December 24th, 2008
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Category: Articles

How debugAtAllCosts Works (Or: A Quick Primer on Dojo’s Loaders)

On pages 19-20 of my book, you’ll notice a handy table of the various configuration switches you can pass to djConfig to customize aspects of the bootstrapping process.  A sidebar I’d like to have included (and will include in a future printing or update) involves some additional explanation about how the debugAtAllCosts option works, and incidentally, explains some important nuances between the “normal” loader and the XDomain loader in the process.

At a glance, debugAtAllCosts is simply what you use to try and get some more specific debugging information when something has gone wrong and Firebug or Firebug Lite aren’t giving you much to work with. Oftentimes, a quick update to djConfig with debugAtAllCosts:true is all it takes to get that helpful information and isolate the issue.

But how does it do that?

Detour: A Primer on the Loaders
To better understand how debugAtAllCosts works, it’s critical to first understand the difference between the “normal” loader and the XDomain loader. (Recall that the XDomain loader works around the same origin policy and is used to bootstrap the toolkit from a domain that’s different from where your web page is located to bring your page to life with Dojo goodness e.g. AOL’s CDN and such things.) To illustrate, consider a simple HTML page that might have a script block in it that looks something like this:


In the general case when the “normal” loader is being used, each of those three dependencies is evaluated synchronously such that the scripts for A, B, and C are each fetched in turn, and any dependencies are processed in a depth-first search fashion. For example, if B had dojo.require’d modules named D and E (in that order), then the overall order of requests look like A -> B -> D -> B -> E -> B -> C. Note that B is listed multiple times in that chain because B begins loading, then at some point (maybe immediately) D is processed, then E is processed, and then control returns to B one last time before C gets kicked off.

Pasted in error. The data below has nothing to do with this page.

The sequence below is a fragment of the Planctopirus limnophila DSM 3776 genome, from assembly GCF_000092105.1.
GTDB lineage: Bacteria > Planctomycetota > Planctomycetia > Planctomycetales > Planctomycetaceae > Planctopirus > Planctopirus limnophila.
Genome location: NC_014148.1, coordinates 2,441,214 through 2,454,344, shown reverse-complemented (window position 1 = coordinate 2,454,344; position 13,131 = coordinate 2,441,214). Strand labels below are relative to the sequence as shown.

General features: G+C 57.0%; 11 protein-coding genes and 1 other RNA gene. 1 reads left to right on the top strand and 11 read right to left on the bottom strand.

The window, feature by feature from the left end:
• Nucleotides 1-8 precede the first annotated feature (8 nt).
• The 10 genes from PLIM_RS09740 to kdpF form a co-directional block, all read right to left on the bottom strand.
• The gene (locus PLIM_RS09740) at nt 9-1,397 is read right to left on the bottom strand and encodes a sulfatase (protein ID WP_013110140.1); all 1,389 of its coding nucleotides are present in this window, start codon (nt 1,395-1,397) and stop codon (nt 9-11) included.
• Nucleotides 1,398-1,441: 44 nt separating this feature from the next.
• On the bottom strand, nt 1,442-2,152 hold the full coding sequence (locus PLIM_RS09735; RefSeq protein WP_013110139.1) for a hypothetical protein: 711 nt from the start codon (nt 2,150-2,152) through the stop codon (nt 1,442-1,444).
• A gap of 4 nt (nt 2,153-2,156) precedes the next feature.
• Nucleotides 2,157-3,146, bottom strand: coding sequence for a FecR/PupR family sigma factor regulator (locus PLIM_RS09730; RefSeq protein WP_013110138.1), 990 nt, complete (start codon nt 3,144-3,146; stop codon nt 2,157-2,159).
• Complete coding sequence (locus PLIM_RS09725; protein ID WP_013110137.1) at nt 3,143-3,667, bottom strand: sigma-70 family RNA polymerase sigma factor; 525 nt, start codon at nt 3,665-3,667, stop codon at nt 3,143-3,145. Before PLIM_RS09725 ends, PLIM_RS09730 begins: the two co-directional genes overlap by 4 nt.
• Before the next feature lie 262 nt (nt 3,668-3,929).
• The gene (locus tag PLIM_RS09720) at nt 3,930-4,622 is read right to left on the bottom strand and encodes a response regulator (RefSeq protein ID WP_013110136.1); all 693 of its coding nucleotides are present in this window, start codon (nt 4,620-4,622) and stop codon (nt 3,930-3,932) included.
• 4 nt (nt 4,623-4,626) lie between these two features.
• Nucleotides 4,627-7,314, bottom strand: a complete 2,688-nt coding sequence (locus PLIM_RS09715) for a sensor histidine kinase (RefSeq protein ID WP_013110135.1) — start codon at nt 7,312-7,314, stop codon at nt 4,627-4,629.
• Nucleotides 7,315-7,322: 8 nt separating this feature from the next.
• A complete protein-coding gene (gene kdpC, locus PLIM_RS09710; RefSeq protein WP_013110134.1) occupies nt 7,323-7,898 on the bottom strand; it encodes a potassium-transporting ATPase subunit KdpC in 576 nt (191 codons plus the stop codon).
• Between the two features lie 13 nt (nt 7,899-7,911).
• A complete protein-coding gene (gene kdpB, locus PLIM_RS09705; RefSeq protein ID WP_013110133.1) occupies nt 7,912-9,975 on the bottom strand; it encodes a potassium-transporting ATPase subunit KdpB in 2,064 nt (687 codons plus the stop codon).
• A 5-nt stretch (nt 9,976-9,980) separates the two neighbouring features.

It’s worth reiterating is that the execution of D and E are “blocking” in the sense that B begins executing, then when the dojo.require(“D”) statement is reached within B, D is processed on the spot before B finishes executing; ditto for the way that E works.

With the “normal” loader, the entire process is entirely predictable every single time. You can not only count on the dojo.require dependencies being resolved properly, but you also have an implicit guarantee about the relative order of various dojo.require statements that appear sequentially in the same source file as in the previous example.

The XDomain (cross-domain) loader, however, does something different by necessity of the way it circumvents the same origin policy, which can’t be done with dojo.xhrGet. It uses information provided through other djConfig switches such as baseUrl and modulePaths, or uses information provided via the dojo.registerModulePath function to build URLs that serve as the SRC attribute for dynamically insert SCRIPT tags that get inserted into the HEAD of the page. Moving forward, realize that the dynamic insertion of SCRIPT tags is an operation that is asynchronous in nature.